Medicinal and Edible Plants Used by the Daur People

Jenn Hoskins
25th May, 2024

Medicinal and Edible Plants Used by the Daur People

Image Source: Natural Science News, 2024

Key Findings

  • The study in Inner Mongolia documented 52 medicinal and edible plant species used by the Daur people
  • These plants are primarily used to treat digestive issues, rheumatic immunity problems, infectious diseases, and parasitic infections
  • The research highlights the need to preserve ethnobotanical knowledge, which is at risk of being lost as it is mainly held by older generations
The Daur people, one of China's 55 minority ethnic groups, have a rich tradition of using medicinal and edible plants (MEPs) for health benefits and therapeutic purposes. However, this valuable ethnobotanical knowledge is underreported, posing a challenge for the sustainable development of these MEPs. A recent study conducted by the Inner Mongolia Traditional Chinese & Mongolian Medical Research Institute aims to address this gap by documenting and analyzing the MEPs used by the Daur people and understanding the dynamics that influence their sustainable use[1]. The study involved semi-structured interviews with 122 informants, six focus group discussions, and a resource survey conducted over five years from 2015 to 2020 in Inner Mongolia. The researchers identified 52 species of MEPs and assessed the ethnobotanical knowledge related to these plants. The most commonly used medicinal plant species by the Daur included Betula pendula subsp. mandshurica, Artemisia integrifolia, Crataegus pinnatifida, Saposhnikovia divaricata, Artemisia argyi, and Jacobaea cannabifolia. These plants were primarily used to target digestive and rheumatic immunity systems, as well as infectious diseases, parasitic infections, and other common health issues. The study's findings are significant as they provide insights into the rich phytochemical diversity present in traditional Daur medicine, which can be harnessed for modern health care and dietary practices. The researchers simulated a system dynamics model to understand the multiple feedback mechanisms between cultural influences, socioeconomic factors, sustainable environment, and the development of MEPs. This model highlights the importance of protecting and promoting ethnobotanical knowledge, particularly as it is primarily held by older generations and at risk of being lost. The study's findings align with previous research emphasizing the importance of traditional foods and medicines in various cultures. For instance, the Ilkisonko Maasai community in Kenya heavily relies on traditional medicinal plants for health care, with a strong preference for using natural remedies to treat ailments such as stomach aches, joint aches, and sexually transmitted infections[2]. Similarly, the Daur people's use of MEPs for common health issues underscores the universal reliance on natural products for primary health care. The research also echoes the findings of a study that highlighted the historical roots of food and medicine continuum in both Eastern and Western cultures, noting that while food-medicine knowledge differs substantially across regions, traditional uses and scientific evidence can facilitate cross-cultural communication and sharing of health strategies[3]. The Daur study contributes to this global dialogue by documenting and validating the traditional knowledge of MEPs, which can be integrated into broader health and nutritional practices. Furthermore, the study's focus on the sustainable development of MEPs is crucial given the increasing burden on arable land to meet nutritional demands and the rising prevalence of chronic diseases due to poor nutrition[4]. By promoting the use of traditional medicinal plants, the study supports the development of more nutritious crops and better health outcomes, aligning with the call for intensified collaboration between plant and medical research to improve our understanding of bioactivities. The potential of MEPs to modulate gut microbiota and improve health outcomes is another area of interest. Previous research has shown that medicinal botanicals can modulate gut microbiota, suggesting their use as an alternative approach to treat diseases such as cancer and gastrointestinal disorders[5]. The Daur study's identification of MEPs targeting digestive health further supports the potential for these plants to contribute to gut health and overall well-being. In conclusion, the study conducted by the Inner Mongolia Traditional Chinese & Mongolian Medical Research Institute provides valuable insights into the ethnobotanical knowledge of the Daur people and underscores the importance of preserving and promoting this knowledge for sustainable development and modern health care applications. By documenting the rich phytochemical diversity of traditional Daur medicine, the study paves the way for future research and the integration of these valuable resources into contemporary health and nutritional practices.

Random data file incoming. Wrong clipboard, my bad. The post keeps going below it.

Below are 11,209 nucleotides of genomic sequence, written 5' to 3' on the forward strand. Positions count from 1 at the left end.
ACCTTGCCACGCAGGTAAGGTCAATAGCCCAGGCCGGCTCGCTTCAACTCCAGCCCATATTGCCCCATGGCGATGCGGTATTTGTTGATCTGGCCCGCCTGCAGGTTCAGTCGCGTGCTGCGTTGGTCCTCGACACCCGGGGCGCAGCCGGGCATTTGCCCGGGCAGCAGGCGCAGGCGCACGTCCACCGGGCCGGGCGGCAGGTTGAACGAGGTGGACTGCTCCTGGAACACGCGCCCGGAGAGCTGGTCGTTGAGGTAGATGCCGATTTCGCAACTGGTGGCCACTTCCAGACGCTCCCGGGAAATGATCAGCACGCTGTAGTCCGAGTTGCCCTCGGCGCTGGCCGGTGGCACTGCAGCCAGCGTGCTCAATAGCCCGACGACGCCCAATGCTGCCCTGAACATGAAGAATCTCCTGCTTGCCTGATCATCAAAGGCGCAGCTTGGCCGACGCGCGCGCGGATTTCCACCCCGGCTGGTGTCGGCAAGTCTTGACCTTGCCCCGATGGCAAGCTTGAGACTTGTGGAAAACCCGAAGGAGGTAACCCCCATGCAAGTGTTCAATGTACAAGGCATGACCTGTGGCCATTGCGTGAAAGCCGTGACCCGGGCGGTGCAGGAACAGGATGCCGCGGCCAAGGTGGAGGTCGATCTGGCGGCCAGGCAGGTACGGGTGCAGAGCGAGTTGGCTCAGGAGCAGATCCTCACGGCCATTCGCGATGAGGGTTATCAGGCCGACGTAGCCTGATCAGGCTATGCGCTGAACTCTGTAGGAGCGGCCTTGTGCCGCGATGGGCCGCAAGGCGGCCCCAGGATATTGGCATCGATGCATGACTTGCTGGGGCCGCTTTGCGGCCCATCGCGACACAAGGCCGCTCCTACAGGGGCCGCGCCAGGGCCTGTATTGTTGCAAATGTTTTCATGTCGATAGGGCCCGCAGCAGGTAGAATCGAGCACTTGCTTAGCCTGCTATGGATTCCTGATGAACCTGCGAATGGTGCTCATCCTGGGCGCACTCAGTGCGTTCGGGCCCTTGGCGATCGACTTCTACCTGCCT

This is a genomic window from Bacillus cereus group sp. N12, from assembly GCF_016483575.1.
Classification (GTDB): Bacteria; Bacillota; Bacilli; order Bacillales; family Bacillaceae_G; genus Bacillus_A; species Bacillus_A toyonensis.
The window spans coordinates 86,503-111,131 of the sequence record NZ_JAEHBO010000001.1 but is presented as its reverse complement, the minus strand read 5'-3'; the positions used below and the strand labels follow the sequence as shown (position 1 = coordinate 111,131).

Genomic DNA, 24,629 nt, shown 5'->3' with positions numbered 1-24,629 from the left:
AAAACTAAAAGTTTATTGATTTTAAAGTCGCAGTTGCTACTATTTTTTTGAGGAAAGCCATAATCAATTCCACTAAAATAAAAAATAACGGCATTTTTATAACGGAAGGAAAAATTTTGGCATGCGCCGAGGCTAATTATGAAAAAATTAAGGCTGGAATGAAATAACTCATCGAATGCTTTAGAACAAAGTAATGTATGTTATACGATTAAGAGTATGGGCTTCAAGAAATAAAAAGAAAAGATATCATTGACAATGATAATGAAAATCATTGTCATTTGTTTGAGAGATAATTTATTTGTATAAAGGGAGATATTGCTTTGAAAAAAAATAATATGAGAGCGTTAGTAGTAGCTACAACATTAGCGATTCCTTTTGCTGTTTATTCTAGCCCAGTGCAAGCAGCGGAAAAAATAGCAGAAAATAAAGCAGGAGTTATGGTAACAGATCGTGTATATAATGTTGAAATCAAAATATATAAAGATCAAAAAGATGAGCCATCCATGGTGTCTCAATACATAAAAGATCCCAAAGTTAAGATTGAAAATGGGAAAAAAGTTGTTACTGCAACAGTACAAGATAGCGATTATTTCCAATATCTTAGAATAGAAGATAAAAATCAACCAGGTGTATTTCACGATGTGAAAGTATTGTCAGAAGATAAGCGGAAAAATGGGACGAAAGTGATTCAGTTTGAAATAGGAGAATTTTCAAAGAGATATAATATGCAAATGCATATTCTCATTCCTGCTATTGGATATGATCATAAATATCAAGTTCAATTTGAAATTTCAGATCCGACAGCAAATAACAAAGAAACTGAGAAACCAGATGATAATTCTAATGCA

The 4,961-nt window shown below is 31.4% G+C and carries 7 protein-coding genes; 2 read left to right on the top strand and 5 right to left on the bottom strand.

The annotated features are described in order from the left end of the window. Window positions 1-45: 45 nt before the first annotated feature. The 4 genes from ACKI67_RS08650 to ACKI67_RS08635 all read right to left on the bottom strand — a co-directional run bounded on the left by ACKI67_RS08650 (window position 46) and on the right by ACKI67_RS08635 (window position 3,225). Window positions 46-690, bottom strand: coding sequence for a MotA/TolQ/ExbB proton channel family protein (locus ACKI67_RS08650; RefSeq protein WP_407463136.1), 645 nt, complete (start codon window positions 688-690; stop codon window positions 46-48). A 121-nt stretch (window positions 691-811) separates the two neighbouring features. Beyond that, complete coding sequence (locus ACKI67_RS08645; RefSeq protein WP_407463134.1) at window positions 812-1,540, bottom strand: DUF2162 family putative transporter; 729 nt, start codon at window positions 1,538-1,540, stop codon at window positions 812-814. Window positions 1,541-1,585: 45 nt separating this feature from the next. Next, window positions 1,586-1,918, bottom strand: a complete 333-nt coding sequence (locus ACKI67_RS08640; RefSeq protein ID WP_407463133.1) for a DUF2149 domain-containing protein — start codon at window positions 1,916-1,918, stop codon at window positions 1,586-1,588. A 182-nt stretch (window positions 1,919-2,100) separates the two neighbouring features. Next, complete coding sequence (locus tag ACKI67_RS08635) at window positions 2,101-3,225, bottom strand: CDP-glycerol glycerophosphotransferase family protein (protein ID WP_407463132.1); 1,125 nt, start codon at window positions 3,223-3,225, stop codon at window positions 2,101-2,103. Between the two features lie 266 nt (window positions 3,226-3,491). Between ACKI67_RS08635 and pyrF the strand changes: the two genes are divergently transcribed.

HerbsMedicinePlant Science


Main Study

1) An ethnobotanical survey on the medicinal and edible plants used by the Daur people in China.

Published 24th May, 2024

Related Studies

2) Ethnobotanical survey of food and medicinal plants of the Ilkisonko Maasai community in Kenya.

3) 'Food and medicine continuum' in the East and West: Old tradition and current regulation.

4) Diversity: current and prospective secondary metabolites for nutrition and medicine.

5) A Review of the Effects of Natural Compounds, Medicinal Plants, and Mushrooms on the Gut Microbiota in Colitis and Cancer.

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